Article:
“Thinking in Generations” – this is the creed of Liechtenstein’s financial center. Today it seems more important than ever. The current major upheavals in the global financial system clearly demonstrate the importance of long-term and sustainable thinking and action. In Liechtenstein, we live by our creed: stability, long-termism, and sustainability are part of our financial center’s DNA. And in very different ways.
For example, the banking center’s core capital (Tier 1 ratio) of over 20% is impressively high by international standards and contributes to Liechtenstein’s financial resilience.
We understand “sustainability” as the ability to meet the needs of today’s generations without endangering future generations. This means not just using our natural resources responsibly, but also acting in a way that benefits individuals and society as a whole.
As a “good citizen,” Liechtenstein’s financial center has long been promoting various social initiatives that are geared toward long-term benefit. One of these is our support for developing the ability of people – both young and old – to recognize financial connections. In other words, to keep their own income and expenditure in balance. Or, to resort to technical jargon, to improve their financial literacy.
Early financial literacy is vital
There are five commonly defined components of financial literacy:
- saving and investing
All of us should learn this “ABC of financial literacy” as young as possible, as it can prevent major financial problems for us later in life. Studies show that one in five young people between the ages of 12 and 18 already has debts. Among young adults aged 18 to 24, the figure rises to one in three. And let’s not fool ourselves: entering adult life in debt is a false start that is difficult to correct.
All this is well known. That is why we are always surprised that the multiplication tables of financial literacy do not have the same status in school curricula as, say, the battles of the ancient Romans or Greeks. To put it another way: the vast knowledge you acquire at school does not prepare you for managing your finances in adulthood.
A youth study by the German Banking Association also makes it clear that money is central to young people’s lives and that they want more financial education. Two-thirds (68%) said they had learned “not so much” or “virtually nothing” about economics and finance at school. In contrast, almost three-quarters (71%) of the 14 to 24 year olds surveyed said that information on money matters was important (53%) or very important (18%) to them.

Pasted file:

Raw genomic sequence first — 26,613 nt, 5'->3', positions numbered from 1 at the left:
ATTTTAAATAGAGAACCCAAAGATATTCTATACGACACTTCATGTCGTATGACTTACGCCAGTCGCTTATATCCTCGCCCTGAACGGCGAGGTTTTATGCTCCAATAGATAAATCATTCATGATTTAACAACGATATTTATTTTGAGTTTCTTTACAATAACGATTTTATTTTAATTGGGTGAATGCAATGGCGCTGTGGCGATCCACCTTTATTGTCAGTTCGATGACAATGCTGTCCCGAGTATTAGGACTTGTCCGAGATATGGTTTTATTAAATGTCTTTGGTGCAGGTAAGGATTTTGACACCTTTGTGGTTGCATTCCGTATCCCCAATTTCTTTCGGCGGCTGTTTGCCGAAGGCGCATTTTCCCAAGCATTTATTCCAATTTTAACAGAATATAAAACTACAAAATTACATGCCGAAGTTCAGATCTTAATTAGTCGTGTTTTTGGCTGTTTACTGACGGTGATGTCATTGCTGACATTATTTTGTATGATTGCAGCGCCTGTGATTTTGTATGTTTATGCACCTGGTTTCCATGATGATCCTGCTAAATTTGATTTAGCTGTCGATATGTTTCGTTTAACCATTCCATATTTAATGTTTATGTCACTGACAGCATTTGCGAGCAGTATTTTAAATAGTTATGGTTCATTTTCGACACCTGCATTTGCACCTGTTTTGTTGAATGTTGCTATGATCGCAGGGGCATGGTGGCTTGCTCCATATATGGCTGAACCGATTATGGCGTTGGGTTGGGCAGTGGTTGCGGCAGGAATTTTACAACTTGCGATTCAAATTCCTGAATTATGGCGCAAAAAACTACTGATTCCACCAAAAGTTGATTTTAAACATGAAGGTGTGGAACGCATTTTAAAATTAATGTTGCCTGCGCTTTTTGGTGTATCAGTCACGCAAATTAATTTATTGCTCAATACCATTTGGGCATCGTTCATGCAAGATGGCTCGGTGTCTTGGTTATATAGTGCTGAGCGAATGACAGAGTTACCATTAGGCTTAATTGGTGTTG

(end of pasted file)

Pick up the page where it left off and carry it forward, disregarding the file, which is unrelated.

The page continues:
Banks can fill the gap
We need to close this financial knowledge gap. And that is why we, as a banking association, have been committed to improving the financial literacy of children and young people in a sustainable way since 2012.
For example, we recently took part in various activities in European Money Week, an annual initiative of the European Banking Federation. We are also one of the sponsors of the picture book Money for Sale! In it, children aged between four and eight answer questions about money in a playful way.
People are confronted with a plethora of financial decisions throughout their lives, especially when starting adulthood. For example, research shows that young, male, urban singles are most likely to live beyond their means. Buying things on credit is no longer seen as a bad thing, and is often modeled by parents. For this reason, we focus our efforts on the graduating classes of secondary schools, and have developed a successful half-day project – “Banking 4 you – debt prevention” – specifically for this target group. Since 2012, we’ve helped more than 2,000 pupils be better prepared for the financial challenges of adult life.
Advocating for higher financial literacy is therefore another, important facet in our efforts for a more sustainable world. It also ideally fits with “Thinking in Generations.” On a global level, financial literacy has unfortunately continued to decline over the past 30 years. So it is no surprise that the least successful countries are also the least financially literate.
Hence, a final thought. Financial literacy promotion is included in various sub goals of the UN’s 17 Sustainable Development Goals (SDGs). But the importance and urgency of improving financial literacy would be emphasized far more if the UN were to make it SDG 18.